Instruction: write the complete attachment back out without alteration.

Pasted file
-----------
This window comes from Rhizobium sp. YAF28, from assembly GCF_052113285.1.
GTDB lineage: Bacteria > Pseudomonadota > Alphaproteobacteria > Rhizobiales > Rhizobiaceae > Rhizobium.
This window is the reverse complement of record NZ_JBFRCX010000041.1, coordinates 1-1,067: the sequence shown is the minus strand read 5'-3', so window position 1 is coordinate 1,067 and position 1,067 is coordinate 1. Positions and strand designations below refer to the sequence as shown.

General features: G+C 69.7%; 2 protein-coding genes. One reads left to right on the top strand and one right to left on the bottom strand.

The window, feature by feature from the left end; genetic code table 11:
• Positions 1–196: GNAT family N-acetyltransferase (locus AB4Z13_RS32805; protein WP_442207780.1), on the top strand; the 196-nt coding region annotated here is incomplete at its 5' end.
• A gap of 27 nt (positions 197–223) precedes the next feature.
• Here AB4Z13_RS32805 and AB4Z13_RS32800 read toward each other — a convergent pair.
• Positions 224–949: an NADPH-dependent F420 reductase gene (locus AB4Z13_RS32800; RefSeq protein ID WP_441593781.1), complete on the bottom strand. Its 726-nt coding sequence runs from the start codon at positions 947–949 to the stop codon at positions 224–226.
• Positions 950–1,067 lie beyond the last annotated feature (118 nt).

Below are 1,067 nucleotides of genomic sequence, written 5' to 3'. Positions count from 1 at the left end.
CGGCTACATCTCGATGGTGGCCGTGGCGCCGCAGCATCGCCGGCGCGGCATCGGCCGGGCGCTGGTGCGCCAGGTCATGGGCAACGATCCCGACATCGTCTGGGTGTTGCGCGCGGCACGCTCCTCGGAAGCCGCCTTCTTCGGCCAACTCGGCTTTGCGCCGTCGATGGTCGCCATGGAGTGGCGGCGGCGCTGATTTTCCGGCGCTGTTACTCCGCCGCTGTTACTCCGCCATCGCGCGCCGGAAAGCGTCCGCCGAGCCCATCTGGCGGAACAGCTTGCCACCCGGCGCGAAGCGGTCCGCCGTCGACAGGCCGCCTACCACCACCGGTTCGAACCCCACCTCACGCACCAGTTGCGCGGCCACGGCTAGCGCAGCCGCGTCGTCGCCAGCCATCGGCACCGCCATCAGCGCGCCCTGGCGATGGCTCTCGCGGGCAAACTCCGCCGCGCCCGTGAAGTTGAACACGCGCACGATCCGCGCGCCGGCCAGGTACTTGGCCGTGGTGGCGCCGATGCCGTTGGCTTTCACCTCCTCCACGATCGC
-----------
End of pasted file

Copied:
This window comes from Rhizobium sp. YAF28, from assembly GCF_052113285.1.
GTDB lineage: Bacteria > Pseudomonadota > Alphaproteobacteria > Rhizobiales > Rhizobiaceae > Rhizobium.
This window is the reverse complement of record NZ_JBFRCX010000041.1, coordinates 1-1,067: the sequence shown is the minus strand read 5'-3', so window position 1 is coordinate 1,067 and position 1,067 is coordinate 1. Positions and strand designations below refer to the sequence as shown.

General features: G+C 69.7%; 2 protein-coding genes. One reads left to right on the top strand and one right to left on the bottom strand.

The window, feature by feature from the left end; genetic code table 11:
• Positions 1–196: GNAT family N-acetyltransferase (locus AB4Z13_RS32805; protein WP_442207780.1), on the top strand; the 196-nt coding region annotated here is incomplete at its 5' end.
• A gap of 27 nt (positions 197–223) precedes the next feature.
• Here AB4Z13_RS32805 and AB4Z13_RS32800 read toward each other — a convergent pair.
• Positions 224–949: an NADPH-dependent F420 reductase gene (locus AB4Z13_RS32800; RefSeq protein ID WP_441593781.1), complete on the bottom strand. Its 726-nt coding sequence runs from the start codon at positions 947–949 to the stop codon at positions 224–226.
• Positions 950–1,067 lie beyond the last annotated feature (118 nt).

Below are 1,067 nucleotides of genomic sequence, written 5' to 3'. Positions count from 1 at the left end.
CGGCTACATCTCGATGGTGGCCGTGGCGCCGCAGCATCGCCGGCGCGGCATCGGCCGGGCGCTGGTGCGCCAGGTCATGGGCAACGATCCCGACATCGTCTGGGTGTTGCGCGCGGCACGCTCCTCGGAAGCCGCCTTCTTCGGCCAACTCGGCTTTGCGCCGTCGATGGTCGCCATGGAGTGGCGGCGGCGCTGATTTTCCGGCGCTGTTACTCCGCCGCTGTTACTCCGCCATCGCGCGCCGGAAAGCGTCCGCCGAGCCCATCTGGCGGAACAGCTTGCCACCCGGCGCGAAGCGGTCCGCCGTCGACAGGCCGCCTACCACCACCGGTTCGAACCCCACCTCACGCACCAGTTGCGCGGCCACGGCTAGCGCAGCCGCGTCGTCGCCAGCCATCGGCACCGCCATCAGCGCGCCCTGGCGATGGCTCTCGCGGGCAAACTCCGCCGCGCCCGTGAAGTTGAACACGCGCACGATCCGCGCGCCGGCCAGGTACTTGGCCGTGGTGGCGCCGATGCCGTTGGCTTTCACCTCCTCCACGATCGC